Balloon releases are bust for Bundy party store
PARTY supply business Hinker Parties is putting a ban on balloon releases, with the help of Kalkie school kids.
Business owner Tony Neighbour said stopping the sale balloons for releases in a bid to protect the region's turtles.
Mr Neighbour said releasing balloons was against the littering act and not only was marine life ingesting the balloons but they were also getting tangled in the string.
The move has the support of Burnett MP Stephen Bennett and the Sea Turtle Alliance.
While it will affect his business, Mr Neighbour isn't too worried.
"In the end you've got to make a stand and say what's more important. I want to be part of the solution, not part of the problem,” he said.
"It's an independent decision. It's an awareness thing.”
He said even biodegradable balloons made it to the beach and took a long time to break down, which could mean death for an endangered loggerhead turtle.
"In 10 years time we'll look back and go 'Geez I can't believe we did that',” he said of releasing balloons into the air.
He's now promoting that people use longer strings tied to weights instead of releasing balloons and then later disposing of them properly and putting them into the bin - an idea that came from Kalkie State Schools kids.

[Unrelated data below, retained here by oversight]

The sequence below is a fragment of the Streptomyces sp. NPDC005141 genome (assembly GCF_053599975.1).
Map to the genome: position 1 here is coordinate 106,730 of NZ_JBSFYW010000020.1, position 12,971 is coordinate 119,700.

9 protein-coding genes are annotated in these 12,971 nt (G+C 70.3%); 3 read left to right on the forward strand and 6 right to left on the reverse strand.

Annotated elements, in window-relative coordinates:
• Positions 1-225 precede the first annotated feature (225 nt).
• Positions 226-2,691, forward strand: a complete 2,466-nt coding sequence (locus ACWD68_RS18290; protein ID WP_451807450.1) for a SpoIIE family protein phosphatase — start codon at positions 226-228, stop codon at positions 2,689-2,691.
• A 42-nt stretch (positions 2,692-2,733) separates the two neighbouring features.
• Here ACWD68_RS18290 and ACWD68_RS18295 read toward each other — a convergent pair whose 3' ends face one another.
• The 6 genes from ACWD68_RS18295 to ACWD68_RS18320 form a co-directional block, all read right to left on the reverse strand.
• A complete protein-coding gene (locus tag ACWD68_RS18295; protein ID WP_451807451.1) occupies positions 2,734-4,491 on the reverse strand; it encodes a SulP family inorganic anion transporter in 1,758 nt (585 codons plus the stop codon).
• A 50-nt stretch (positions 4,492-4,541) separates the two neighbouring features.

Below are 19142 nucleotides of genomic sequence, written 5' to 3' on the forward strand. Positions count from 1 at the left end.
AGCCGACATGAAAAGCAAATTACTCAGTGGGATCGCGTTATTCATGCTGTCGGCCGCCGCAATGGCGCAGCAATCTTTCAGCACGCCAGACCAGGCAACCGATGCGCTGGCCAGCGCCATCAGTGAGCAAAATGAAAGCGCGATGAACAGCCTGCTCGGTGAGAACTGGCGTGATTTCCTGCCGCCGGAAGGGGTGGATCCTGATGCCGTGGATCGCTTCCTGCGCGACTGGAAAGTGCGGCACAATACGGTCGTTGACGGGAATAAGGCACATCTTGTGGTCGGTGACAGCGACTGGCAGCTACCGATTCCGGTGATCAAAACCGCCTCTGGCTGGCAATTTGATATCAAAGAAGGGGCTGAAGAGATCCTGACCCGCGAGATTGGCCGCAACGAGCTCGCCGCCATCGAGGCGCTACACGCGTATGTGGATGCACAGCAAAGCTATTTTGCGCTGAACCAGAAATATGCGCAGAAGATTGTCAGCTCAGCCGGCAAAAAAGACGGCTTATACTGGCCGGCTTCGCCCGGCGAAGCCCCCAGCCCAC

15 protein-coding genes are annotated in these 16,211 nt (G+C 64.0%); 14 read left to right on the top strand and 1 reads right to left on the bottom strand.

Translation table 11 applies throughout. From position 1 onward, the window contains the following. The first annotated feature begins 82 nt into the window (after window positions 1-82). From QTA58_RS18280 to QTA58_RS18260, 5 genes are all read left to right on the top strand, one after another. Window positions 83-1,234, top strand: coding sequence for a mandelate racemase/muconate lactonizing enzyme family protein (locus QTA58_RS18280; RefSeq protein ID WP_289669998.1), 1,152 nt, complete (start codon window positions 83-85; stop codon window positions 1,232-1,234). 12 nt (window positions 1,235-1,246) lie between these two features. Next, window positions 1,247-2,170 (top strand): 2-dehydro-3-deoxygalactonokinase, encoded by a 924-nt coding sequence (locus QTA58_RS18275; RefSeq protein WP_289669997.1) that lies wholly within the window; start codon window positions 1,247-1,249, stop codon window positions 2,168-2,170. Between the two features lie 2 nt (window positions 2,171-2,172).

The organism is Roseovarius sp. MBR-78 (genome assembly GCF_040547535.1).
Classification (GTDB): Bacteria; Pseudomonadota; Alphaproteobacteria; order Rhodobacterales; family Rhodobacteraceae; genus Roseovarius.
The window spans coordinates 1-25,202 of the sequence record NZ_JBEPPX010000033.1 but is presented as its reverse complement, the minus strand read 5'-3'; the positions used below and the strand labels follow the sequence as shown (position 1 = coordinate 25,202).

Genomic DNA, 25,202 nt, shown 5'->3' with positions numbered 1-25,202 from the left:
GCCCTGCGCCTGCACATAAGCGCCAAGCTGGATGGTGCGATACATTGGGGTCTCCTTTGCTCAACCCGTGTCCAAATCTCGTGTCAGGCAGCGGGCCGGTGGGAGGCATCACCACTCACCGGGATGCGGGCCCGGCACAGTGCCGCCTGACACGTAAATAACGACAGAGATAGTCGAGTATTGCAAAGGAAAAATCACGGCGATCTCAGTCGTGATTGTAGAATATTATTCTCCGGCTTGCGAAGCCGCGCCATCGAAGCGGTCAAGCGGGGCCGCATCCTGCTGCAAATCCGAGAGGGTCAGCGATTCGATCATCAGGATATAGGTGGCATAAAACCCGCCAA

Teacher Judith Stutchbury said the school's Great Barrier Reef Marine Park Authority Reef Guardian Schools leaders learnt from rangers at the Mon Repos turtle rookery about how bad helium balloons were for marine life including turtles.
The leaders then spoke to other students about it and together came up with the idea to simply use longer strings and tie the balloons down so they couldn't find their way into the ocean.
Soon after, the school's grade two and three students wrote letters to Mayor Jack Dempsey, which he took to the State Government, asking for a ban on releasing helium balloons .
Sea Turtle Alliance president Gary Brandon said any move to ban releasing more plastic into the environment was a step in the right direction.
"Plastic is a threat to all marine life.
Mr Brandon said one study showed that by 2050 the plastic in the ocean would weigh more than the marine life.
Mr Bennett said helium balloons posed a greater risk to the environment because of their potential to end up anywhere.